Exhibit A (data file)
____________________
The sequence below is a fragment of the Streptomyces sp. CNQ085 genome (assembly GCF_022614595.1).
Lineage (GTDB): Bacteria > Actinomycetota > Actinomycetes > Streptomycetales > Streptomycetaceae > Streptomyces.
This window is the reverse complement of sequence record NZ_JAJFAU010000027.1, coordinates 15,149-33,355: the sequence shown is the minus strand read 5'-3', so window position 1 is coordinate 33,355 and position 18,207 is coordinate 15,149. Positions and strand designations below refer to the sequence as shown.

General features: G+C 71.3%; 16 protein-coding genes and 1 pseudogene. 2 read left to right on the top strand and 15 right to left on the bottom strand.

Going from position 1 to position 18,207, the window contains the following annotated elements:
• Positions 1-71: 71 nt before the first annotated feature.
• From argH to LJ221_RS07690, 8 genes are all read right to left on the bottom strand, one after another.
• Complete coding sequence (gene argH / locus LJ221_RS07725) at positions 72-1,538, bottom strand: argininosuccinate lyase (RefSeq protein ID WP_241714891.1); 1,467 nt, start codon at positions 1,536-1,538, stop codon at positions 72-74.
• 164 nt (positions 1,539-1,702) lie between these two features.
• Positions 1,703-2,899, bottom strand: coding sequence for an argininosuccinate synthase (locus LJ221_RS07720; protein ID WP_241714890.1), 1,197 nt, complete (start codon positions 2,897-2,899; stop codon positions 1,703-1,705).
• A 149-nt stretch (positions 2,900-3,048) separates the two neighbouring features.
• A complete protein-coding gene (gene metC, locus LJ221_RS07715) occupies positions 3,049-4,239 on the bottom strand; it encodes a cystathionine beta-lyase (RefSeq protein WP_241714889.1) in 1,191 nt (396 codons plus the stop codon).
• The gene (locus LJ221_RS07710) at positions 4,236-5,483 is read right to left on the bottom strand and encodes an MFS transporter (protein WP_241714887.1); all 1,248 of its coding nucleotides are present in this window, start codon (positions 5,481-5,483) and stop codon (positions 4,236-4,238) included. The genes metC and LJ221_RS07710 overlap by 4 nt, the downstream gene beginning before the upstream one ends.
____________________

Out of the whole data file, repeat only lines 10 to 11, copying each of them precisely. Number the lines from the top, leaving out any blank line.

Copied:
• Positions 1,703-2,899, bottom strand: coding sequence for an argininosuccinate synthase (locus LJ221_RS07720; protein ID WP_241714890.1), 1,197 nt, complete (start codon positions 2,897-2,899; stop codon positions 1,703-1,705).
• A 149-nt stretch (positions 2,900-3,048) separates the two neighbouring features.